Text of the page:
We would be remiss if we didn’t congratulate Iran’s Olympic athletes, so congratulations to them. This week, the head of Iran’s Hemophilia Center reminds the world of the unintended consequences of the sanctions: blocked payments for life-saving medications. Girls and women are told they can no longer study a wide range of subjects from engineering [...]
Arseh Sevom — It was hard not to be concerned over the state of civil society in Iran last week with the arrest of human rights defender Narges Mohammadi, the sentencing of Mansoureh Behkish who is a member of the Mourning Mothers, and the ongoing battle against free speech and free information. The one positive [...]
Arseh Sevom — Claims that Iran will launch a “national internet” at the end of August, cutting off access to Google, Hotmail, and other external services, were denied by communications minister Reza Taghipour. He issued a statement denying plans to cut access to the internet calling the whole thing a “13th of Farvardin prank” [the [...]
Butcher of the Press leaves…Not! Regular readers of Arseh Sevom’s weekly review won’t be surprised to find that former Tehran prosecutor, Saeed Mortazavi, is topping headlines once again. This time with rumors of his resignation after a contested promotion to director of the biggest financial holding organization in Iran, Social Security Organization [Sazman-e Tamin-e Ejtema’ie]. [...]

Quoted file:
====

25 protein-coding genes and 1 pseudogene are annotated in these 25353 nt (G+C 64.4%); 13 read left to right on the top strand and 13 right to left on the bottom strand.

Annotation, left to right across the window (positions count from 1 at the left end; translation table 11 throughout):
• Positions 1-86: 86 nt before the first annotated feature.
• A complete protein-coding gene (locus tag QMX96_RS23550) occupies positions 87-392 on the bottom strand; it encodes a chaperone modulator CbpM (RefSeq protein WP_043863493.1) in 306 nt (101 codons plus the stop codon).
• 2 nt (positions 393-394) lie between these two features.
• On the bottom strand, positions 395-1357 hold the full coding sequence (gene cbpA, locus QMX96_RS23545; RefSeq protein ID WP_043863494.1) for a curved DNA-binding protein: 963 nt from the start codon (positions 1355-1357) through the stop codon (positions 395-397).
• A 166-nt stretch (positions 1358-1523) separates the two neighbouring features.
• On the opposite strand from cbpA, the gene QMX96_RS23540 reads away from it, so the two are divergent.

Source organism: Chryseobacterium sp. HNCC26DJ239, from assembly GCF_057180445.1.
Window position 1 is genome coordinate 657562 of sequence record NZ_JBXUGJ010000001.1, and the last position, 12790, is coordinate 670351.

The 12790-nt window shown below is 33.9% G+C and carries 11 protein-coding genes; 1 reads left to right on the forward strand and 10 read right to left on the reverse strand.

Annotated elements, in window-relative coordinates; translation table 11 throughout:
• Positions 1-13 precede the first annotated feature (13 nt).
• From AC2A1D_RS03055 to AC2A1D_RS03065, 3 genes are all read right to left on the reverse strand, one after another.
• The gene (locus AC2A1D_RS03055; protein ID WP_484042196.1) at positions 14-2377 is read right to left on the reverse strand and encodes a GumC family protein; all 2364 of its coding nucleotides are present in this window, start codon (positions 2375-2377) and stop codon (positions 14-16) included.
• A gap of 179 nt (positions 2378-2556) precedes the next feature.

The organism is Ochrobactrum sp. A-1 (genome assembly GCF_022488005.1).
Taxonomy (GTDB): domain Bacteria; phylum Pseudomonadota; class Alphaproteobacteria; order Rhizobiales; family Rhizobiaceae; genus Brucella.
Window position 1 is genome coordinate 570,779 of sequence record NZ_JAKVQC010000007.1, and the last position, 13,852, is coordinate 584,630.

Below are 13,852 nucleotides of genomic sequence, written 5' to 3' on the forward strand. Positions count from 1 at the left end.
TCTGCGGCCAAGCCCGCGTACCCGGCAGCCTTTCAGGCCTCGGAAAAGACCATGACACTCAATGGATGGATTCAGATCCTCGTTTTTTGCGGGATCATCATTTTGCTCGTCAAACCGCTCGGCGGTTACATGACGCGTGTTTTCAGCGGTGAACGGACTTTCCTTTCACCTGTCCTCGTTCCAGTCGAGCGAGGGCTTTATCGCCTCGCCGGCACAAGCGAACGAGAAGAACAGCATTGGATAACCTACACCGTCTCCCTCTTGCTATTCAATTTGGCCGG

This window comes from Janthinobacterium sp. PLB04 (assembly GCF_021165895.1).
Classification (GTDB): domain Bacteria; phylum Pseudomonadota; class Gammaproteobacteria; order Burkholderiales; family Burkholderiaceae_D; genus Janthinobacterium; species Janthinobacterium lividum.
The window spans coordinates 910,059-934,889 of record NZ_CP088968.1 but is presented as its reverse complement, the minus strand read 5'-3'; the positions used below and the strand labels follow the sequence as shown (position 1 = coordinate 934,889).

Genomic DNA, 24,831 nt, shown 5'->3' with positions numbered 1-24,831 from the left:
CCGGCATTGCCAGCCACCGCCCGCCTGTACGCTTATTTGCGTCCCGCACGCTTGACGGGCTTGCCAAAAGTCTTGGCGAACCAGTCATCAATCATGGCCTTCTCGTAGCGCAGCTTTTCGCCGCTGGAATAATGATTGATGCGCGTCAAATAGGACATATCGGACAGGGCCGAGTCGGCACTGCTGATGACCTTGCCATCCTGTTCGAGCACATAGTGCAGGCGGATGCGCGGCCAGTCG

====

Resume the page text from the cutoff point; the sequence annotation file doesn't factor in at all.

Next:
This week was dominated by news of parliamentary elections, and threats of war, Asghar’s Oscar continued to bring some joy to people and to be a topic of discussion all over the world. In the streets of Tehran some even handed out candy to celebrate. The New York Times has provided a flurry of opinion [...]
ARSEH SEVOM — The anniversary of the fall of the Shah and the success of the revolution (February 11) is now marked by decreased internet connection speed, increased security, and fears of demonstrations in Iran.
The Wall Street Journal and other sources are reporting on the government of Iran’s plans to create its own internet. The regime already controls the speed of its internet, keeping it artificially low. Since 2005, they have also been planning to create a closed internet, a la China and other repressive governments, with content controlled by various ministries and with separate e-commerce access.
Current head of economic affairs in Iran, Ali Aghamohammadi says:“We can describe it as a genuinely ‘halal’ network aimed at Muslims on a ethical and moral level.”
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